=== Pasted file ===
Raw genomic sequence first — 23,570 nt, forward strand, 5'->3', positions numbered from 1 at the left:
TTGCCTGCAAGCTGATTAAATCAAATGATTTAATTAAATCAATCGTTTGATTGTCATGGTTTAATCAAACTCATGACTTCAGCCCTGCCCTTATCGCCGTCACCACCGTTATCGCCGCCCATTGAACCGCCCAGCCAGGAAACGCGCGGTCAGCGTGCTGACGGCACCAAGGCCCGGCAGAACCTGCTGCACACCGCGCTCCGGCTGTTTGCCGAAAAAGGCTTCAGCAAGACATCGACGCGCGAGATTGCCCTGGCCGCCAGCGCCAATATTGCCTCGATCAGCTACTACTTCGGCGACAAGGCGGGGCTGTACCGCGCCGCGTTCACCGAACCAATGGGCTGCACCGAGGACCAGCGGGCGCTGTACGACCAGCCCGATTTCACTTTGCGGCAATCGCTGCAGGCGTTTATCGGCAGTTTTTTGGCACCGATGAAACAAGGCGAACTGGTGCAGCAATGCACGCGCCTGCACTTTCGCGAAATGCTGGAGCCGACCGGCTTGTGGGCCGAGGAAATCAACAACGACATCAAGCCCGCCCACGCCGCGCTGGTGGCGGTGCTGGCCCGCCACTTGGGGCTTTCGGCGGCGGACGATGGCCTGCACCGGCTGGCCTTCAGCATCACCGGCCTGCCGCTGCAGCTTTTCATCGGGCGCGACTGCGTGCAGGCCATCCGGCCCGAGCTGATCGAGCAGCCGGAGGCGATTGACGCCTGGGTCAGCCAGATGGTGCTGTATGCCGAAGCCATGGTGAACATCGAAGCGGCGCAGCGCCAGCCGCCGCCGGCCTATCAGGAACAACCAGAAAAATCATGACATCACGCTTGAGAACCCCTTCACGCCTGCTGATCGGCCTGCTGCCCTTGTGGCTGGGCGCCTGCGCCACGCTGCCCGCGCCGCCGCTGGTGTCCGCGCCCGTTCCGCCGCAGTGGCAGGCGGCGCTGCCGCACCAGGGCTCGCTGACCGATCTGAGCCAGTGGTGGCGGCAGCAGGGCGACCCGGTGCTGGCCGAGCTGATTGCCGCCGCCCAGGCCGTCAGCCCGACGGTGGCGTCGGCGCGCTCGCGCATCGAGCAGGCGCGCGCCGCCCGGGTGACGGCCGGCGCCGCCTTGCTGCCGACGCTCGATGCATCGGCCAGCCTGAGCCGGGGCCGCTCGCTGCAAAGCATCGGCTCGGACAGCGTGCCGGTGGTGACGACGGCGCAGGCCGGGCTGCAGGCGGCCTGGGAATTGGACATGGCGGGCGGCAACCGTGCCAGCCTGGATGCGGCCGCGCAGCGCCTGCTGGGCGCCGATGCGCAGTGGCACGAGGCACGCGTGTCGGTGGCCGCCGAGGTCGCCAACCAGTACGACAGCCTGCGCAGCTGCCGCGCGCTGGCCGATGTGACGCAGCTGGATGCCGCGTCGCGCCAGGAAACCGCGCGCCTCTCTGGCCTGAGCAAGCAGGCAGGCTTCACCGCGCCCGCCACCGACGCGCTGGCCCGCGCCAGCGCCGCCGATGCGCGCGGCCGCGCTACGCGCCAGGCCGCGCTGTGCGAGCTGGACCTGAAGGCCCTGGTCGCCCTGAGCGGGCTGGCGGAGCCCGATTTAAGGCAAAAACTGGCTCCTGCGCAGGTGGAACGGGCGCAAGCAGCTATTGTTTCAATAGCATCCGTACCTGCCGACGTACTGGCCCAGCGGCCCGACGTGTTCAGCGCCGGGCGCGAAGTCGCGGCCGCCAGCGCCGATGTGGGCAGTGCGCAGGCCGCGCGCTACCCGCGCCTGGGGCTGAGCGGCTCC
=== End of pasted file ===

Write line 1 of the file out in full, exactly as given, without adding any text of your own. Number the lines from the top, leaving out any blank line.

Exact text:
Raw genomic sequence first — 23,570 nt, forward strand, 5'->3', positions numbered from 1 at the left: